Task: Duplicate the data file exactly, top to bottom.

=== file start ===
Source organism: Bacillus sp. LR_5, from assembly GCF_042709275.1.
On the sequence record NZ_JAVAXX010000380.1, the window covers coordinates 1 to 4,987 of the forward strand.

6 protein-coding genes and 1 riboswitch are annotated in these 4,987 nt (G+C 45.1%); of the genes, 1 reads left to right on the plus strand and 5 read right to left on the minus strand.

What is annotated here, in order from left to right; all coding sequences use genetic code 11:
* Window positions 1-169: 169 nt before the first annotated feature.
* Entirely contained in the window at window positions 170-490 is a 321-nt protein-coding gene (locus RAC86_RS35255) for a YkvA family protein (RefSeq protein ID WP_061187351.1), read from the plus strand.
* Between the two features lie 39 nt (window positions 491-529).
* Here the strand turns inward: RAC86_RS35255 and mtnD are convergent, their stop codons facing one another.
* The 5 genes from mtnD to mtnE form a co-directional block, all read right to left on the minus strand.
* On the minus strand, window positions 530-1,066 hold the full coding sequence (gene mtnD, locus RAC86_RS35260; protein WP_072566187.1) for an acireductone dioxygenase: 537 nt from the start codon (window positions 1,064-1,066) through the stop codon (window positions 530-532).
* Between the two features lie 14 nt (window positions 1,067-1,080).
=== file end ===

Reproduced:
Source organism: Bacillus sp. LR_5, from assembly GCF_042709275.1.
On the sequence record NZ_JAVAXX010000380.1, the window covers coordinates 1 to 4,987 of the forward strand.

6 protein-coding genes and 1 riboswitch are annotated in these 4,987 nt (G+C 45.1%); of the genes, 1 reads left to right on the plus strand and 5 read right to left on the minus strand.

What is annotated here, in order from left to right; all coding sequences use genetic code 11:
* Window positions 1-169: 169 nt before the first annotated feature.
* Entirely contained in the window at window positions 170-490 is a 321-nt protein-coding gene (locus RAC86_RS35255) for a YkvA family protein (RefSeq protein ID WP_061187351.1), read from the plus strand.
* Between the two features lie 39 nt (window positions 491-529).
* Here the strand turns inward: RAC86_RS35255 and mtnD are convergent, their stop codons facing one another.
* The 5 genes from mtnD to mtnE form a co-directional block, all read right to left on the minus strand.
* On the minus strand, window positions 530-1,066 hold the full coding sequence (gene mtnD, locus RAC86_RS35260; protein WP_072566187.1) for an acireductone dioxygenase: 537 nt from the start codon (window positions 1,064-1,066) through the stop codon (window positions 530-532).
* Between the two features lie 14 nt (window positions 1,067-1,080).